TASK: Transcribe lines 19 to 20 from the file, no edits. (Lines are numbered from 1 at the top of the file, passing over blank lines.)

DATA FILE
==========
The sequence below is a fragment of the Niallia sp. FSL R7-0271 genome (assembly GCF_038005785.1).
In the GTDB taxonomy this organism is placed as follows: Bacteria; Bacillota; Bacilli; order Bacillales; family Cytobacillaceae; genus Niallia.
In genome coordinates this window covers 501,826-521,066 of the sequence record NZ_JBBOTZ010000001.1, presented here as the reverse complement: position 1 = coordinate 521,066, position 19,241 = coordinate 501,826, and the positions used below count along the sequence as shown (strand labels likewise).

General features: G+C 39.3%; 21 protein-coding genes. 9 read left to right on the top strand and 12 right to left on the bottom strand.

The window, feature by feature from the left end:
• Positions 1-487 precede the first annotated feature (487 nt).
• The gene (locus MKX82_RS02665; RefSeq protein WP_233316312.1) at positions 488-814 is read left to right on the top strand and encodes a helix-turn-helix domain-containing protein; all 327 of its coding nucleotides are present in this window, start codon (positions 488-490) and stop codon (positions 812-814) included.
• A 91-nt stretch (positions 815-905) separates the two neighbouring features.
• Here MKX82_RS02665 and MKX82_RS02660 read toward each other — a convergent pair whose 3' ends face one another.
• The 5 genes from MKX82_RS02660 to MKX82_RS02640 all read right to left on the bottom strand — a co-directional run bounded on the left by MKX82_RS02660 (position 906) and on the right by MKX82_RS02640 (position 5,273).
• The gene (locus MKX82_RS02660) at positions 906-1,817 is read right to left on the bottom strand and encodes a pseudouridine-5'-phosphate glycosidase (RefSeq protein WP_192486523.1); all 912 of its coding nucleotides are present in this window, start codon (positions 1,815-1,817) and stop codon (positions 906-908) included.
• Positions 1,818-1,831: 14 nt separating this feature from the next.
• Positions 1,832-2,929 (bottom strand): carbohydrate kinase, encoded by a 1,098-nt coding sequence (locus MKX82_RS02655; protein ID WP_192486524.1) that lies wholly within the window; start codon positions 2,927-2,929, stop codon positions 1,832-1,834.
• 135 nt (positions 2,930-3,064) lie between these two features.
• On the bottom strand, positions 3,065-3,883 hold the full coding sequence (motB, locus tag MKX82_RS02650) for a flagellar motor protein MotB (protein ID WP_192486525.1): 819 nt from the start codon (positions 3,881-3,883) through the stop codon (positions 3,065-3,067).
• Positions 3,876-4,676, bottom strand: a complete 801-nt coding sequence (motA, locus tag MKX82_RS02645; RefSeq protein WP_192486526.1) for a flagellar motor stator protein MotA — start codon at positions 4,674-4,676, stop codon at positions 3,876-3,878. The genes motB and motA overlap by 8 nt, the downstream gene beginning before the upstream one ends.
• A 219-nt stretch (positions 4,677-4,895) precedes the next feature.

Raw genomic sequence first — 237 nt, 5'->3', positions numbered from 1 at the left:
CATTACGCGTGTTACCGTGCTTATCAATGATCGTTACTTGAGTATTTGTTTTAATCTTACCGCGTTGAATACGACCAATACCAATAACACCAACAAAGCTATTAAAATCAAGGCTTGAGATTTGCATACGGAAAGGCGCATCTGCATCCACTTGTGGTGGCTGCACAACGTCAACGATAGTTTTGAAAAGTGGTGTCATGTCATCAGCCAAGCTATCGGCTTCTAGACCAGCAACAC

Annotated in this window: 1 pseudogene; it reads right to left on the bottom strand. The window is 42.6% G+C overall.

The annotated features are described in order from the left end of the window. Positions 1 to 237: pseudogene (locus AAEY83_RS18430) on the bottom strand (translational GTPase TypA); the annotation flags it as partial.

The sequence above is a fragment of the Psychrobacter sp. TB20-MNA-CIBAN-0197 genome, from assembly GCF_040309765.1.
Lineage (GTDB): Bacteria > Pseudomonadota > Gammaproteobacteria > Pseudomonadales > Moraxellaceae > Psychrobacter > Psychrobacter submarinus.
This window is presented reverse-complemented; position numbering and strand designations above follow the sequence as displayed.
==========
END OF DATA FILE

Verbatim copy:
CATTACGCGTGTTACCGTGCTTATCAATGATCGTTACTTGAGTATTTGTTTTAATCTTACCGCGTTGAATACGACCAATACCAATAACACCAACAAAGCTATTAAAATCAAGGCTTGAGATTTGCATACGGAAAGGCGCATCTGCATCCACTTGTGGTGGCTGCACAACGTCAACGATAGTTTTGAAAAGTGGTGTCATGTCATCAGCCAAGCTATCGGCTTCTAGACCAGCAACAC

Annotated in this window: 1 pseudogene; it reads right to left on the bottom strand. The window is 42.6% G+C overall.